This article originally appeared in Miller-McCune magazine and is reprinted with permission.
By Norman Nie
Norman H Nie is professor emeritus at the University of Chicago and Stanford University.
A comprehensive look at voter behavior and demographics reveals a momentous prospect: a Hispanic electorate that turns out to vote en masse, allies itself strongly with one political party and changes America’s political balance for decades.
Common wisdom notwithstanding, neither Democrats nor Republicans have yet sealed the Hispanic deal.
The rapid growth in the US Hispanic population over the last 40 years—both in terms of raw numbers and percentage of the population—is probably the most important emergent force in American politics today. The evidence is around us: In 2008, each party conducted an entire presidential primary debate in Spanish. In 2009, the first Hispanic judge, Sonia Sotomayor, was appointed to the US Supreme Court. And in 2010, for the first time ever in a single election, three Hispanic candidates won top statewide offices: Republican Susana Martinez won in New Mexico to become the nation’s first Hispanic woman elected governor; Republican Brian Sandoval became Nevada’s first Hispanic governor; and Republican Marco Rubio was elected to represent Florida in the US Senate.
Despite these notable top-of-the-ticket wins by Hispanic Republicans in 2010, most political observers continue to assume there is significant and stable support for Democrats among Hispanics, similar to the support that African Americans have shown in recent decades. Indeed, new Hispanic voters have entered the electorate more often as Democrats than as Republicans in recent elections.
But the current degree of Hispanic attachment to the Democratic Party is by no means a future certainty.
We examined Hispanic turnout and partisanship in midterm elections—that is, the elections where turnout isn’t significantly affected by charismatic presidential candidates—from 1978 to 2006 by collecting and matching data from several sources. First, we combined more than 150 academic and high-quality commercial public opinion surveys, each of which employed a nationally representative sample of at least 1,000 respondents. In addition to this combined dataset, we added voter turnout data from the US Census Bureau’s Current Population Survey, creating what we believe is the most comprehensive demographic and voting behavior dataset ever compiled for midterm elections. The data allowed us to examine both overall trends and individual behavior. (Individual level data is not yet publicly available for the 2010 midterm election, but aggregate results are considered here.)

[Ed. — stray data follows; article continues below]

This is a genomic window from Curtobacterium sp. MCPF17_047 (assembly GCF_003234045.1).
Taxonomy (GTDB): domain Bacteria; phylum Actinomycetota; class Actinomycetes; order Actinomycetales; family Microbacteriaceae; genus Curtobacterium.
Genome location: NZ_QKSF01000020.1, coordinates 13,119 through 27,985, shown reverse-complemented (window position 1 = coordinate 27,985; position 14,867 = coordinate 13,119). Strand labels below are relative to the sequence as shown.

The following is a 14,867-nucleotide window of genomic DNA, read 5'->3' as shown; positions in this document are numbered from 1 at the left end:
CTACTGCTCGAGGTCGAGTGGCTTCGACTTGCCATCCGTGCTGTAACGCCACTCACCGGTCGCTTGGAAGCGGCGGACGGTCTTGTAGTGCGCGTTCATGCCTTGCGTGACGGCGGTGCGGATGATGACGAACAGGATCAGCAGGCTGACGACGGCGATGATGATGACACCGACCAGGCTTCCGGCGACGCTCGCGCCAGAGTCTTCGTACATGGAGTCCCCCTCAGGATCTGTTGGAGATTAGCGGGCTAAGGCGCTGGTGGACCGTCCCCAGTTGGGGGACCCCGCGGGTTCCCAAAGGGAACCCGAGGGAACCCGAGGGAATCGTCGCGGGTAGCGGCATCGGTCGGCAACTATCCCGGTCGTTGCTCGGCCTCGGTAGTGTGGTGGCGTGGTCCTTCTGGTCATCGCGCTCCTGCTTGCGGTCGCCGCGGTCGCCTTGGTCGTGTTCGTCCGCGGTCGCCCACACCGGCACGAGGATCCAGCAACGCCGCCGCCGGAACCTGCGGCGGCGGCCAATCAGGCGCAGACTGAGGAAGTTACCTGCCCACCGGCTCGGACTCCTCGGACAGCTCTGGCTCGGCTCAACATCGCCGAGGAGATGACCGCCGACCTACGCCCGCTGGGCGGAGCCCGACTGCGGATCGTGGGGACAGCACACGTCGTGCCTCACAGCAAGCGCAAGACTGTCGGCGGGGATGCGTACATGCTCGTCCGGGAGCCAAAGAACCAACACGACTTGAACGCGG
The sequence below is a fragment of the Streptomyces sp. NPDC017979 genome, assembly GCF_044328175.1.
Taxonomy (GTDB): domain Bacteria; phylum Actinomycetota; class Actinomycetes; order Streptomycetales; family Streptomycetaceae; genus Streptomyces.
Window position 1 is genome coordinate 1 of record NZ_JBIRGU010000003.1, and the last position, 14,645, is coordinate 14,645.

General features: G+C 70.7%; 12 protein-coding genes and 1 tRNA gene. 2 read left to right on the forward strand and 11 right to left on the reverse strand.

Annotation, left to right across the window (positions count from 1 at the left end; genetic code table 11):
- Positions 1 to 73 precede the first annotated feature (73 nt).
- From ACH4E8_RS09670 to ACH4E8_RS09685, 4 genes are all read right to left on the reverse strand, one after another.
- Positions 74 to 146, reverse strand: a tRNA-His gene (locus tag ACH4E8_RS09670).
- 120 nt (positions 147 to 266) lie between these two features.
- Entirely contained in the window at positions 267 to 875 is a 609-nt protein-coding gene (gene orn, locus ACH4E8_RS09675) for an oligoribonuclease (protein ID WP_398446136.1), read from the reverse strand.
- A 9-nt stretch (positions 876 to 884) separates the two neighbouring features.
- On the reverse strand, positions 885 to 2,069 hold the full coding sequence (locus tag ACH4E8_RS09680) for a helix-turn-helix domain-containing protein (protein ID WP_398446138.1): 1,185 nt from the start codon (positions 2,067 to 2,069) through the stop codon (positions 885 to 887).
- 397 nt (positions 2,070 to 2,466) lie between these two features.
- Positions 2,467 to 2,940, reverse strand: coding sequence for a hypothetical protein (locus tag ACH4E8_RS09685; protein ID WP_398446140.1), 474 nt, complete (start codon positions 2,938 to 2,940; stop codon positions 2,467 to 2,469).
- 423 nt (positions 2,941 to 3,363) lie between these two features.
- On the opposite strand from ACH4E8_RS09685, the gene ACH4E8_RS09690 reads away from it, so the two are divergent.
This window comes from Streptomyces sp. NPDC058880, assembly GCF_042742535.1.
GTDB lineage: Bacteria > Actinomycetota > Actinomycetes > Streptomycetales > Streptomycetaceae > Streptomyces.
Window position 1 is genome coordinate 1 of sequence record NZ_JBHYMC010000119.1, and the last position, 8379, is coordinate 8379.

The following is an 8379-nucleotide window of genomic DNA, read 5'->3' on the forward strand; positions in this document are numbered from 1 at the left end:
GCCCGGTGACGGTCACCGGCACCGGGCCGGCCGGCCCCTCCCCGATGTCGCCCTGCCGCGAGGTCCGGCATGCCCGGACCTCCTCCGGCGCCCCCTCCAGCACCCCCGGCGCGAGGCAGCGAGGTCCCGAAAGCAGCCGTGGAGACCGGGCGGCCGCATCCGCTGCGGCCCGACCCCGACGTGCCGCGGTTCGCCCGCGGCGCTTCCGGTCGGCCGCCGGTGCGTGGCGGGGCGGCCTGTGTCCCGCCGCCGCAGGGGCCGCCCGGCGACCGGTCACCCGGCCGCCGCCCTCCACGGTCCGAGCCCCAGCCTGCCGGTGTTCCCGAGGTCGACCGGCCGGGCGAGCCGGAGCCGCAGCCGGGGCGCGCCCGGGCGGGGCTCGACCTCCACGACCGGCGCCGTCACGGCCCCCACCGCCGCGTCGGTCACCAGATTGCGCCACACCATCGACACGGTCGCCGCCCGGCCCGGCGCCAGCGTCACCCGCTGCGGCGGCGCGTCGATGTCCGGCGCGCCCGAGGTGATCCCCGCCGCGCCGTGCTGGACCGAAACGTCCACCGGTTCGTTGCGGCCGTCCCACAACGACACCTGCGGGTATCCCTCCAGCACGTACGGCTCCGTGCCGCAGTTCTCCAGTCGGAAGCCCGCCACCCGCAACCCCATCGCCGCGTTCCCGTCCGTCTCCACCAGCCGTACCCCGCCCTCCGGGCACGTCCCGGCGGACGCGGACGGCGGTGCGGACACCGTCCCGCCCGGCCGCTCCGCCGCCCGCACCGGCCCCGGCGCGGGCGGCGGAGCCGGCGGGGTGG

On the surface, the information we gathered supports some common political wisdom: A vast buildup of potential Hispanic voters, primarily composed of immigrant citizens and young US-born Hispanics, has generally tended to favor Democrats, but turned out to vote at far lower levels than whites or African-Americans during the last three decades.
Our dataset, however, shows that the common wisdom misses a potentially momentous prospect.
Once we accounted for demographic differences known to affect turnout, we found that Hispanics actually vote at rates very similar to those of whites and blacks. In other words, much of the explanation for the low turnout rates for Hispanics is not related to being Hispanic, but to Hispanics being younger and having less education on average than whites or blacks.
Similarly, we found that, in terms of both party identification and the strength of that partisanship, the differences between whites and Hispanics disappear when individual-level characteristics such as age and education are taken into account. In short, the data suggest that Hispanics have not been genuinely incorporated into the party system or made anything like a deep commitment to either party.
But that incorporation and commitment may come soon.